What a great metaphor for what we face in an ever changing world with technology and the ability not to use it to the best possible way in our classrooms for fear of the Dragon. My system did a pilot of 1 to 1 with iPads starting in January. They chose only one team. I started advocating for this and pleaded for my team to be chosen. It was! In four short months, we have convinced the administration, community, and town to back us up with implementing the 1 to 1 for grades 3-12. My students became rock stars of technology. I did much research and dove in head first. I threw away my textbook and used only the ipad to teach my 8th grade History. It was amazing. My students have presented at Superintendent advisories, the Kiwanis club, West Star(a group of industries and businesses that support our schools), and open houses at our schools. When the community saw the products my students created from knowledge we learned in class, they were amazed and now we are preparing to go 1 to 1 in our small town. So the Dragon has lost some scales here! Were there bumps in our 1 to 1. Yes of course, but it was a learning process for me as well as the students. As for standardized testing, I'm waiting to see how my students faired against the non-pilot team. I do think standardized testing on the scale it is used now is ridiculous. I teach my students for content not a test. If 77% say there is too much testing, we need to find our voices and advocate change. I hate that decisions are based on test and teachers judged on those. Who will be our MLKj, Ghandi, or Mandela to start this change? I know there is one out there! It's time we take back our profession from politicians. 

Kris Giere commented on May 19, 2014 at 5:09pm:

Phones as disruptors

I promise not to make this into a Star Trek metaphor, though the idea is tempting since often times people seem to think that phones disintegrate the learning envirnoment with as little as a tap of the finger.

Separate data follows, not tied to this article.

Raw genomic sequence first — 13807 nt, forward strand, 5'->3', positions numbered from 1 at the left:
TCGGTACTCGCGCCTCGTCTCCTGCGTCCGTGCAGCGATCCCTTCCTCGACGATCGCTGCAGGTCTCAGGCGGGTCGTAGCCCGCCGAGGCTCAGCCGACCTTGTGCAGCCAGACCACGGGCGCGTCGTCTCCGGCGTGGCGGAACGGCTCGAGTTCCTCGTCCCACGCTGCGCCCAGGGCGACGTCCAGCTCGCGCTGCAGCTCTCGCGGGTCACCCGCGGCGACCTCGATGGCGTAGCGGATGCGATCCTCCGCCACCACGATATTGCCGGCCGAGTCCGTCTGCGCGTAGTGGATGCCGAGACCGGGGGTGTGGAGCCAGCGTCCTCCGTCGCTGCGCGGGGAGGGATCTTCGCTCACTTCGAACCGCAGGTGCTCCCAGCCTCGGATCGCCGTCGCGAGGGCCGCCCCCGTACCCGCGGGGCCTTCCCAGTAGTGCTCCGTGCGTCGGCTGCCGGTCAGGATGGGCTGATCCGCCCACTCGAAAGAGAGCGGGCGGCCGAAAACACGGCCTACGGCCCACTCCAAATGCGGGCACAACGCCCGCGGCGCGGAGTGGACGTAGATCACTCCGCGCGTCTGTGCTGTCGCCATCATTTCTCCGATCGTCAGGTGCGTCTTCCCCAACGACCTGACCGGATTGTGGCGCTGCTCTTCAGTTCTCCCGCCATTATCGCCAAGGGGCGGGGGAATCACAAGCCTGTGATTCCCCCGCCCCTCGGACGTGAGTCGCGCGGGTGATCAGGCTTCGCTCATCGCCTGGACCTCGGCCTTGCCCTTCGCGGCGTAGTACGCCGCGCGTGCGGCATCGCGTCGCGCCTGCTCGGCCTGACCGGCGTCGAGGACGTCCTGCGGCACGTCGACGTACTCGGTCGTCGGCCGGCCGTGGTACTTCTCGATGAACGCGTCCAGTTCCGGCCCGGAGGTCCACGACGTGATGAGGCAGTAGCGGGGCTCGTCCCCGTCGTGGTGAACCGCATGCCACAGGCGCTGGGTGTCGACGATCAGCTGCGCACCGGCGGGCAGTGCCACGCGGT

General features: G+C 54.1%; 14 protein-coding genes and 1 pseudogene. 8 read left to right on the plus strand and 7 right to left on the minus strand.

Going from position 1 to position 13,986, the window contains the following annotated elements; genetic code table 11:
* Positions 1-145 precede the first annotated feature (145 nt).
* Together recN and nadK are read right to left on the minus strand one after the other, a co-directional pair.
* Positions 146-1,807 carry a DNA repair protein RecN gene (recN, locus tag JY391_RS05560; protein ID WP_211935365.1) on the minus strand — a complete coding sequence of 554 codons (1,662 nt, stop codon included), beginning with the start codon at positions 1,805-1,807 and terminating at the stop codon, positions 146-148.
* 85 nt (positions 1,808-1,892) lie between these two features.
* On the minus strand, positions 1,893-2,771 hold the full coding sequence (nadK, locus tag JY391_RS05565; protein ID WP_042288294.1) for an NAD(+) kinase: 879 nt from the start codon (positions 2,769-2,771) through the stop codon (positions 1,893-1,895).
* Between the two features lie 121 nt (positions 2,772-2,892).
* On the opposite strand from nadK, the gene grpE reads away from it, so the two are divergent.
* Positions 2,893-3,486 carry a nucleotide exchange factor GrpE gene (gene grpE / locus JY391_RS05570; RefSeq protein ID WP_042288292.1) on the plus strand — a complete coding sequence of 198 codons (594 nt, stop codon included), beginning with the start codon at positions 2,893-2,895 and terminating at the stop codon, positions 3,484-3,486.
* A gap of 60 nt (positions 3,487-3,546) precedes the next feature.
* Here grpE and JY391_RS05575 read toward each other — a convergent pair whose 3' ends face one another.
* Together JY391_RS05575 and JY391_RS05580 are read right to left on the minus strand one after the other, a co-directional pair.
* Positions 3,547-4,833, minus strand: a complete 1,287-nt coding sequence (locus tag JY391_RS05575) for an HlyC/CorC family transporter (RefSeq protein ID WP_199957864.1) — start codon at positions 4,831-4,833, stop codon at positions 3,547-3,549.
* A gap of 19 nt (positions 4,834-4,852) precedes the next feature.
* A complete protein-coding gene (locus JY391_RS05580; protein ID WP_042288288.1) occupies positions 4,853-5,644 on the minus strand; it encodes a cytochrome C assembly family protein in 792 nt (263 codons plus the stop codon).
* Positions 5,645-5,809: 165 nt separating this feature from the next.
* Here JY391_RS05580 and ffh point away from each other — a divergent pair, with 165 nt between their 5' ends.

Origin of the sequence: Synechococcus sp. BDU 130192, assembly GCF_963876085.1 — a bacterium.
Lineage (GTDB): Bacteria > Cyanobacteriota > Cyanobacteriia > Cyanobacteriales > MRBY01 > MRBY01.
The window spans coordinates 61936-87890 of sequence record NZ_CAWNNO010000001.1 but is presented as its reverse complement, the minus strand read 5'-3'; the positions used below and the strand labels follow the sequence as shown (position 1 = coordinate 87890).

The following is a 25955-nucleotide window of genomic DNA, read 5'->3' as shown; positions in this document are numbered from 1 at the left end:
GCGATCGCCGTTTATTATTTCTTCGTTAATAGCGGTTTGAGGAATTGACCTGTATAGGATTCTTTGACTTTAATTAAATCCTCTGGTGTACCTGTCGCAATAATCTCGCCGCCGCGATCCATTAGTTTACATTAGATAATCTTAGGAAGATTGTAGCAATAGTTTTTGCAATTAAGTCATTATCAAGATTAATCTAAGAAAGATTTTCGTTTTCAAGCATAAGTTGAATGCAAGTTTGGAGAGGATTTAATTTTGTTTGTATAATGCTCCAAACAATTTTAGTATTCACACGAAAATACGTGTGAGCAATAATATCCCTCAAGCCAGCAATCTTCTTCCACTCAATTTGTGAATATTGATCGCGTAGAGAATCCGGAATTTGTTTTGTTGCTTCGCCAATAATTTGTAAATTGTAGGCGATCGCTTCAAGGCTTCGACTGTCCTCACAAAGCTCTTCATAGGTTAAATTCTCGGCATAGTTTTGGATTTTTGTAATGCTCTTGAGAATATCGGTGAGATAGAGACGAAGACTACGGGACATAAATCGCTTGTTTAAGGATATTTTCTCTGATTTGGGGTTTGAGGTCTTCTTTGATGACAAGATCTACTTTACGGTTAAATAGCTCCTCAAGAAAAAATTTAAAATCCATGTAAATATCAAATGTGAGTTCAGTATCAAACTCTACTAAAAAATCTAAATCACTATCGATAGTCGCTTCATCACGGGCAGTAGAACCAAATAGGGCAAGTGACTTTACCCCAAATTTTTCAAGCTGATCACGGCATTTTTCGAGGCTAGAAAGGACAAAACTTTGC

But even all the worry about the destructive force these pocket-sized "deathrays" carry with them cannot obscure the immense learning power they possess.  Everyday, multiple upon multiple times per day, I use my phone to look up something: phone numbers, e-mail addresses, facts, physical addresses, name spellings, directions, opinions, start times of events, etcetera, etcetera, etcetera.  All of which were once things that I once-upon-a-time had to memorize.  I now can devote that brain power to problem solving, reflection, & critical thinking.  And I haven't even gotten into classroom applications of this power yet.  The uses of the phone in the classroom are as many if not multiple times more than the uses we have for it in our daily lives.

The smart phone is not a disruptor;it is as the student Bill quotes says "my learning device."

Join the Conversation!

Filtered HTML

  • Web page addresses and e-mail addresses turn into links automatically.
  • Lines and paragraphs break automatically.

Plain text

  • No HTML tags allowed.
  • Web page addresses and e-mail addresses turn into links automatically.
  • Lines and paragraphs break automatically.
CAPTCHA
This question is for testing whether you are a human visitor and to prevent automated spam submissions.
Image CAPTCHA
Enter the characters shown in the image.

Subscribe to Blogs by Bill Ferriter

Stay Informed

Sign up to receive the latest news and events through email!

Sign Up